Jungle time – by Alan

With our return to Rurrenabaque after the Pampas trip it was time for the Election on Sunday. As Jan mentioned Evo Morales and his party won easily…not surprisingly.

We had already booked with Berraco de Madidi (a small sustainable organisation run by people from one community in the jungle) to go into the Madidi National Park for 6 days at their camp deep..and I mean deep in the Primary Rain Forest. During the evening before we left and as we watched the election celebrations in the square outside our Hotel (Oriental!) we met Ben Box who writes Footprint’s South American Guide!
Had a chat and then he asked for our views on Berraco de Madidi.

So here it is…adapted for the blog..
Six hours by fast well kept launcha up the River Beni and then the River Tuichi, all passengers and crew in life jackets.
Expert navigation through rapids and past sandbanks (the river is low at the moment) and rocky areas.
Three covered platforms with fully enclosed modern tents with mosquito screens.
Firm mattresses, cotton sheets…..
Separate, extremely clean loos, cold showers and hand basins (2 of each)
Covered dining/communal area with well equipped kitchen and superb cook..Erica.
Sunrise views over the river.
Well run professional organisation.
Explorations were on foot led by Leo with a machete.

It was unremittingly hot and humid during the day. At night however it cooled and the early morning was just perfect. The night sky could be glimpsed through the tree canopy and the stars were clear and bright ..you felt you could touch them. One morning up at 5am to see the dawn unravel across the river by our feet and over the distant mountains whilst the jungle woke up. It is a pristine jungle and fascinatingly beautiful. Trees of all sizes with the large ones soaring up majestically. The canopy is way above and it took us a while to realise that there are no flowers at ground level. They are up there. Incidentally there was a slight wind one afternoon which caused a little local difficulty for Leo. The first sense to be used, in tracking animals and birds, is hearing and the wind in the treetops didn’t help.
We explored different parts of the surrounding forest. Either walking or on viewing platforms. Also very successful fishing and unsuccessful Jaguar spotting ( we saw very fresh tracks on three separate occasions and fresh poo too.) After 3 days we were given sticks, presumably to fight off said jaguar. Leo who spoke mainly Spanish with some English was excellent. Even when things were quiet on the wildlife front he gave lots of explanations of trees, life in the forest, natural remedies and so on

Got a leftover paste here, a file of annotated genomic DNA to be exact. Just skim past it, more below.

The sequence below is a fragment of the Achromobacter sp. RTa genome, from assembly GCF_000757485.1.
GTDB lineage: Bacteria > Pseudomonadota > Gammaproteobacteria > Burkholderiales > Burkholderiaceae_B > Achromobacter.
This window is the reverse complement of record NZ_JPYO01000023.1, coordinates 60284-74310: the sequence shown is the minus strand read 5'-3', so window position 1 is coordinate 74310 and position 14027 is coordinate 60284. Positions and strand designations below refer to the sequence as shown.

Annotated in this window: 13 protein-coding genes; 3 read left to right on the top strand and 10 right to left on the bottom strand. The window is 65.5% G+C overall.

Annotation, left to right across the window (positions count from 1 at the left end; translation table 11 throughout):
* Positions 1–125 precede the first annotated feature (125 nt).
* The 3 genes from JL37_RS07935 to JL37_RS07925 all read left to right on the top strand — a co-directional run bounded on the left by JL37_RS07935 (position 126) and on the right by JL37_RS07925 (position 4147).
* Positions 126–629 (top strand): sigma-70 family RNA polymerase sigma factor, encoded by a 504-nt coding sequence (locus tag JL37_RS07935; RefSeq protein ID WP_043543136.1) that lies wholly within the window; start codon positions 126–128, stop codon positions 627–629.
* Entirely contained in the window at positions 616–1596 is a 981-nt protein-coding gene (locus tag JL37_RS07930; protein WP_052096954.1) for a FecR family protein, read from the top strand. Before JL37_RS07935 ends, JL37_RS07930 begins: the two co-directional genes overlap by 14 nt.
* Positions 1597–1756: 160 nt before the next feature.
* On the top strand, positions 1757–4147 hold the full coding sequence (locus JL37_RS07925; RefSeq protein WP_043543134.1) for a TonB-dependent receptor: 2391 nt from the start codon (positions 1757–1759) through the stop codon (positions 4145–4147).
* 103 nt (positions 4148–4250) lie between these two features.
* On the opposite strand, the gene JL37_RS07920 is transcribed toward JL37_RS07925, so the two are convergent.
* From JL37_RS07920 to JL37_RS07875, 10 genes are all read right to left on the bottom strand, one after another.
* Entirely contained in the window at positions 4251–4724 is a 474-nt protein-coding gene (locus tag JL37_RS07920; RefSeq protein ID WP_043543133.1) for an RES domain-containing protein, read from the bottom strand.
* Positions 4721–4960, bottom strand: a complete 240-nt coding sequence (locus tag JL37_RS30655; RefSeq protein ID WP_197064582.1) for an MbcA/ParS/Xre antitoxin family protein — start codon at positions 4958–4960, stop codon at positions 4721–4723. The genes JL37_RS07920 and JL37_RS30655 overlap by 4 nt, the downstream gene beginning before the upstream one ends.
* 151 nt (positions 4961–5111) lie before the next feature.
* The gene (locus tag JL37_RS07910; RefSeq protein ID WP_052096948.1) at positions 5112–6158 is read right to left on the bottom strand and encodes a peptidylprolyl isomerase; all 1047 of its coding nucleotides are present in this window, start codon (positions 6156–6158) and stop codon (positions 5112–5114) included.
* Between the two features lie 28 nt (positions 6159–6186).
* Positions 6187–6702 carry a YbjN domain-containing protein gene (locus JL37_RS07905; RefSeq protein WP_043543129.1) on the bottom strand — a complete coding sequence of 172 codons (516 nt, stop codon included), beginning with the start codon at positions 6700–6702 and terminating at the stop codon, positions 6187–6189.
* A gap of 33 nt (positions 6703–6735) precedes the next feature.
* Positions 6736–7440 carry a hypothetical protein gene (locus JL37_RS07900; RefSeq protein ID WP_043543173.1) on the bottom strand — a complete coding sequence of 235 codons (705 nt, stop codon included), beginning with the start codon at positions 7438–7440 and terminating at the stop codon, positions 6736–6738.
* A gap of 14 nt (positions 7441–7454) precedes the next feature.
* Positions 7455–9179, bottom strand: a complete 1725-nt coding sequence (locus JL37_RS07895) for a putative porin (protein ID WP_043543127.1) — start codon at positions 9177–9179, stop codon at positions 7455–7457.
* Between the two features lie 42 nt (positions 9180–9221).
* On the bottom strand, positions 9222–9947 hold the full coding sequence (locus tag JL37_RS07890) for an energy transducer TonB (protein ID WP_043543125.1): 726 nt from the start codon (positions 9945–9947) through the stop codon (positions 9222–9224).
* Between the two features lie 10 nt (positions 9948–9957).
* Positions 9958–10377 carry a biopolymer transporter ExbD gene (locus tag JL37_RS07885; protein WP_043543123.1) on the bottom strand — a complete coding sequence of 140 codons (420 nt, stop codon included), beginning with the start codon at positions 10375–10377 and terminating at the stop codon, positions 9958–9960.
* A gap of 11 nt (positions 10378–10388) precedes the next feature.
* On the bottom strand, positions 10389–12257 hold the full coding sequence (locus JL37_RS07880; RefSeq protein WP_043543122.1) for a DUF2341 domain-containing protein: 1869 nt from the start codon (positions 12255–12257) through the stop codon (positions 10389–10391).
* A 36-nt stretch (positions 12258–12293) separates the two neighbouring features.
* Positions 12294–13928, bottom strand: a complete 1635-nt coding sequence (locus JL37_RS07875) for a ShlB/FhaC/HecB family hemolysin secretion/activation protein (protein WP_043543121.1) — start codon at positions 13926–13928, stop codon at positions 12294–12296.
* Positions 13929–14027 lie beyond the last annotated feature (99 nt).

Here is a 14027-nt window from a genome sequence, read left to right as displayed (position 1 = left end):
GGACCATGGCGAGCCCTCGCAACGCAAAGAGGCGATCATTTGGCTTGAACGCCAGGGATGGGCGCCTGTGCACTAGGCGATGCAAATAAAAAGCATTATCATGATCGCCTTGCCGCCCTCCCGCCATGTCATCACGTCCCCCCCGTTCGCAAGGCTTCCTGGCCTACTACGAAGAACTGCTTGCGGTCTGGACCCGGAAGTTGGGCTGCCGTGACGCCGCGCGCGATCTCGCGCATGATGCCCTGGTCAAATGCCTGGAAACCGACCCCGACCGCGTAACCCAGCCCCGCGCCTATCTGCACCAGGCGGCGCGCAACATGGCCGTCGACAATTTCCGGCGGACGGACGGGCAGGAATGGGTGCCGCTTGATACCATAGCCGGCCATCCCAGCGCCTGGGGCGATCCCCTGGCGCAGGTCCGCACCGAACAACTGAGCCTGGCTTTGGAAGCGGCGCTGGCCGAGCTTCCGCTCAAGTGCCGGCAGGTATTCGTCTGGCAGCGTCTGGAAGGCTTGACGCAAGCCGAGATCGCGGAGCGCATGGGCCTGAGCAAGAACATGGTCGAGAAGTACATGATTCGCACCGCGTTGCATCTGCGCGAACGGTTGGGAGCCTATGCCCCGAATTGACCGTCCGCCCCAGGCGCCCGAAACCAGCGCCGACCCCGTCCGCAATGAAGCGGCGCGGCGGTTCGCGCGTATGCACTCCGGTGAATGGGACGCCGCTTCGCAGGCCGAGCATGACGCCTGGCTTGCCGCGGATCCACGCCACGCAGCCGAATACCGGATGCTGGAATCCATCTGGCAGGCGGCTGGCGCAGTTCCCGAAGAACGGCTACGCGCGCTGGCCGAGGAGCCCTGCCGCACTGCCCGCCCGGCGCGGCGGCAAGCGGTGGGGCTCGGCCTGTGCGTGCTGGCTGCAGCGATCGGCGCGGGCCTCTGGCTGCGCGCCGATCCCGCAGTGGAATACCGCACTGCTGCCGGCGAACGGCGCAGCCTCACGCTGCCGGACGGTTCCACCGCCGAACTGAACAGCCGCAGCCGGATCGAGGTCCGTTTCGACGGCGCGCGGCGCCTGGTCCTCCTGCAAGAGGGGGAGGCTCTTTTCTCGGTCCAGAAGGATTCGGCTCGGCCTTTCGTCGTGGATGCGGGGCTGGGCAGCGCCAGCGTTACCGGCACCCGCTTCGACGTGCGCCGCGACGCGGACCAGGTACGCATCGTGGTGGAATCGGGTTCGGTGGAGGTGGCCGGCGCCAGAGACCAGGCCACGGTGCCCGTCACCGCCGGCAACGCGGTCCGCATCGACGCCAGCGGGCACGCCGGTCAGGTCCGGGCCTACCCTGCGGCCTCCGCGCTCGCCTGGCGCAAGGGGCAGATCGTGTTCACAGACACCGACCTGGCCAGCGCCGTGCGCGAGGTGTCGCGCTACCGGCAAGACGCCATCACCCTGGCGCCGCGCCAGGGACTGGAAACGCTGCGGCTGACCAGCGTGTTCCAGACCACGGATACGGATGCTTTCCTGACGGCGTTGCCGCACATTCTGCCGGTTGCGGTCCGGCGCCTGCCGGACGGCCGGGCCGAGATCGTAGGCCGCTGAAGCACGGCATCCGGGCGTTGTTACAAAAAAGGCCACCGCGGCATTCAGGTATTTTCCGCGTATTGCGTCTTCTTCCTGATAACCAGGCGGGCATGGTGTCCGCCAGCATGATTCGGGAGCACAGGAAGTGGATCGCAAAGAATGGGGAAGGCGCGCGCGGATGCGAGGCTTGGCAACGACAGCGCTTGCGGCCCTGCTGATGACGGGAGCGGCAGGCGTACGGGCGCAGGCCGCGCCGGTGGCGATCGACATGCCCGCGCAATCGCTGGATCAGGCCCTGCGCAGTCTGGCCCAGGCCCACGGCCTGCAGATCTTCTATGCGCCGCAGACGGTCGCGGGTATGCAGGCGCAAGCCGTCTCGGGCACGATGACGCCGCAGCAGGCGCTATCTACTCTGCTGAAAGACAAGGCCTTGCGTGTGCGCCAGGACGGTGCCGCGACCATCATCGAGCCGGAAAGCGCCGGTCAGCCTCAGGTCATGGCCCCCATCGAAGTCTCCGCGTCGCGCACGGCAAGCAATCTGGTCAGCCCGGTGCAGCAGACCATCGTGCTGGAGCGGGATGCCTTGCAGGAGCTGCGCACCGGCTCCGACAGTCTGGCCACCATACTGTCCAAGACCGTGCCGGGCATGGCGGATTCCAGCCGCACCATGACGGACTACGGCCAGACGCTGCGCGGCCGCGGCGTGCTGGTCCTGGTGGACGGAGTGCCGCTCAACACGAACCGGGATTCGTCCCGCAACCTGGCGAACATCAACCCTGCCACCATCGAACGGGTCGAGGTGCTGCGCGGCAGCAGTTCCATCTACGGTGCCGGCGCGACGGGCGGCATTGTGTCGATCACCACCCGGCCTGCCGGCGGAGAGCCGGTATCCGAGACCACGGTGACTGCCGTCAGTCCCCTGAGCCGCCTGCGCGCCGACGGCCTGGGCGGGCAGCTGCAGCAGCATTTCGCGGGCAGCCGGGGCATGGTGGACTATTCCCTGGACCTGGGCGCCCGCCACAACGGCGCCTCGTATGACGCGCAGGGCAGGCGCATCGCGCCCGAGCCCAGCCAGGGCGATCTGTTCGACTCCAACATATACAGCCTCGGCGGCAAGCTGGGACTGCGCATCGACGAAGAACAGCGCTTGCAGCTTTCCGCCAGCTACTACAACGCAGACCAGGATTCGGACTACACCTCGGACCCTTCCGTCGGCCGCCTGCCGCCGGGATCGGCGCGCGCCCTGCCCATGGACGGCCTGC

We saw:
Wild pigs…very excitable and always on the go
Loads of insects and creepy crawlies
Wonderfully huge fire flies
Bats and bees
Butterflies and moths…all sizes and colours
Capybaras…. again
Squirrel, howler and cappuccino monkeys
Edible caterpillar/ bugs…don’t ask!
Ant eater

Birds included:
Red and Green Macaws
Toucans – flying and heard
Blue and yellow macaws
Vultures and other large birds in the sky
Rufus Motmot (pair)
Common piping-guan

And something most unexpected (and we have all seen one or two or three..)
Jehovah’s Witnesses (2) Australian variety..have moved to Bolivia to do you know what! But they were on holiday when we met them!

Oh and loads of different trees, including a garlic tree. A sliver smelt and had the texture of garlic..amazing!
The Madidi is massive from the steamy jungle to the Andean Peaks… 44% of New World animals, more endangered species than any other Park in the world, 1000 different types of birds etc.
Other activities available included:
Night walks (we skipped this)
Raft making (ditto)
Visit to the Community mentioned above.. Another 3 hours upriver.. fellow English explorers..one a Geography teacher..the other Mr Gadget Man from Bristol went for the day including lunch. Thought it very rewarding and recommended it to other explorers.
We did not take it up. After nearly a week of continuous activity the heat was getting to us and
we decided to get the most out of the experience we had to slow down i.e. have a siesta in the afternoon. If you are wondering…the jungle never really sleeps fully but we did!

Making jewellery from natural materials

Fishing for your dinner. We caught 5 fish in just over an hour. I guess each one was 2/3 lbs and one about 5 lbs. Jan’s fish was huge.

It was a quicker but hot and sunny trip back downstream in the afternoon of the 6th day. Exhausted plus a few bites here and there!

Throughly rewarding, we can fully recommend the experience and the company, who seem a very happy bunch. Brigitte in the office was easy to work with and was very welcoming when we arrived in town.

..and Rurrenabaque remained steaming and hot for another two days before we flew to Arequipa for the next part of our South American adventure.

A Post Script about Erica.
She was the only woman we saw working as part of a Tour Group in the Pampas and the Jungle.
Really top class food! Very well presented, interesting and enjoyable. Catered for Jan’s veggie plus fish requirements without resorting to the usual cheese options. The beef steak I ate was superb!


4 thoughts on “Jungle time – by Alan

  1. sounds exciting, your granddaughter xxx

  2. What an amazing experience. Look forward to your return and hearing about in all in person! Love Sal xx

  3. Wow you two are amazing! What a great experience. Janet

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